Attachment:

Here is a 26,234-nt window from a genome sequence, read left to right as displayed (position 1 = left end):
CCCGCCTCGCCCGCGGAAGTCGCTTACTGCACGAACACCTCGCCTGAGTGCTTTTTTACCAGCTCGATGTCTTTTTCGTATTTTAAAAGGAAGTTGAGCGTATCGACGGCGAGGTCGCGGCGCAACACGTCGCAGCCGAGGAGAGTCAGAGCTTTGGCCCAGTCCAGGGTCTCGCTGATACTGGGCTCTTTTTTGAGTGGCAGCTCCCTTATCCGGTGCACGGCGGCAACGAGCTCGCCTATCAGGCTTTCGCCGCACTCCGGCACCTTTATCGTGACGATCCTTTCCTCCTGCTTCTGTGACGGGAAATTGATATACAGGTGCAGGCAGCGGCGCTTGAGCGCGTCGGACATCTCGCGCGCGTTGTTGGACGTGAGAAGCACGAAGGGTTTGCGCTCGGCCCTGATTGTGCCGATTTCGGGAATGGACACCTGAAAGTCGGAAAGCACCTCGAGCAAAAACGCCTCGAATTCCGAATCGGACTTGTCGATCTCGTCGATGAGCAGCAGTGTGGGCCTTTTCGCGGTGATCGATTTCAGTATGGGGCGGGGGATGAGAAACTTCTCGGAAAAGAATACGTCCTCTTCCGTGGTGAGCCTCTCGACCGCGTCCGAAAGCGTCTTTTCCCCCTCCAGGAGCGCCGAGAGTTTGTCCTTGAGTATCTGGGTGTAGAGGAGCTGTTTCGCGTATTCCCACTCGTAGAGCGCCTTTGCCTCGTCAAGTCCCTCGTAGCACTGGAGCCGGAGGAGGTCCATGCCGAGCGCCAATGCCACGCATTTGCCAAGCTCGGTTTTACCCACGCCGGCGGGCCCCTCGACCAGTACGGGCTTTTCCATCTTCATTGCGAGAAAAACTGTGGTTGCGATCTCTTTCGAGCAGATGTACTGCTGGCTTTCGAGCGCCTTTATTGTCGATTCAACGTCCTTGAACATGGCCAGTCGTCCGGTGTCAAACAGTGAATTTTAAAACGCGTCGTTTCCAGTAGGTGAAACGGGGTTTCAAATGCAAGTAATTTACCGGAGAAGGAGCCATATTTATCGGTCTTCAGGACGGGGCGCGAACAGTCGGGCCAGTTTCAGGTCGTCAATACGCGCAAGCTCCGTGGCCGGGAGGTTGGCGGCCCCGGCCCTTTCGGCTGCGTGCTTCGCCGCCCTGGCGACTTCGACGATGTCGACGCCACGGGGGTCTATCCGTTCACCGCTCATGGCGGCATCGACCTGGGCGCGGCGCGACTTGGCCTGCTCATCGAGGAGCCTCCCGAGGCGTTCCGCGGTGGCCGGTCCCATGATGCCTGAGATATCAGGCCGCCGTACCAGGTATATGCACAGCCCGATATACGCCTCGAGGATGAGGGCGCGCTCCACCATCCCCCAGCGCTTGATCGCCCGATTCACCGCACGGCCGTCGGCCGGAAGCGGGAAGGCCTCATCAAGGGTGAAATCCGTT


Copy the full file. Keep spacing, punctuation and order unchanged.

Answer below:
Here is a 26,234-nt window from a genome sequence, read left to right as displayed (position 1 = left end):
CCCGCCTCGCCCGCGGAAGTCGCTTACTGCACGAACACCTCGCCTGAGTGCTTTTTTACCAGCTCGATGTCTTTTTCGTATTTTAAAAGGAAGTTGAGCGTATCGACGGCGAGGTCGCGGCGCAACACGTCGCAGCCGAGGAGAGTCAGAGCTTTGGCCCAGTCCAGGGTCTCGCTGATACTGGGCTCTTTTTTGAGTGGCAGCTCCCTTATCCGGTGCACGGCGGCAACGAGCTCGCCTATCAGGCTTTCGCCGCACTCCGGCACCTTTATCGTGACGATCCTTTCCTCCTGCTTCTGTGACGGGAAATTGATATACAGGTGCAGGCAGCGGCGCTTGAGCGCGTCGGACATCTCGCGCGCGTTGTTGGACGTGAGAAGCACGAAGGGTTTGCGCTCGGCCCTGATTGTGCCGATTTCGGGAATGGACACCTGAAAGTCGGAAAGCACCTCGAGCAAAAACGCCTCGAATTCCGAATCGGACTTGTCGATCTCGTCGATGAGCAGCAGTGTGGGCCTTTTCGCGGTGATCGATTTCAGTATGGGGCGGGGGATGAGAAACTTCTCGGAAAAGAATACGTCCTCTTCCGTGGTGAGCCTCTCGACCGCGTCCGAAAGCGTCTTTTCCCCCTCCAGGAGCGCCGAGAGTTTGTCCTTGAGTATCTGGGTGTAGAGGAGCTGTTTCGCGTATTCCCACTCGTAGAGCGCCTTTGCCTCGTCAAGTCCCTCGTAGCACTGGAGCCGGAGGAGGTCCATGCCGAGCGCCAATGCCACGCATTTGCCAAGCTCGGTTTTACCCACGCCGGCGGGCCCCTCGACCAGTACGGGCTTTTCCATCTTCATTGCGAGAAAAACTGTGGTTGCGATCTCTTTCGAGCAGATGTACTGCTGGCTTTCGAGCGCCTTTATTGTCGATTCAACGTCCTTGAACATGGCCAGTCGTCCGGTGTCAAACAGTGAATTTTAAAACGCGTCGTTTCCAGTAGGTGAAACGGGGTTTCAAATGCAAGTAATTTACCGGAGAAGGAGCCATATTTATCGGTCTTCAGGACGGGGCGCGAACAGTCGGGCCAGTTTCAGGTCGTCAATACGCGCAAGCTCCGTGGCCGGGAGGTTGGCGGCCCCGGCCCTTTCGGCTGCGTGCTTCGCCGCCCTGGCGACTTCGACGATGTCGACGCCACGGGGGTCTATCCGTTCACCGCTCATGGCGGCATCGACCTGGGCGCGGCGCGACTTGGCCTGCTCATCGAGGAGCCTCCCGAGGCGTTCCGCGGTGGCCGGTCCCATGATGCCTGAGATATCAGGCCGCCGTACCAGGTATATGCACAGCCCGATATACGCCTCGAGGATGAGGGCGCGCTCCACCATCCCCCAGCGCTTGATCGCCCGATTCACCGCACGGCCGTCGGCCGGAAGCGGGAAGGCCTCATCAAGGGTGAAATCCGTT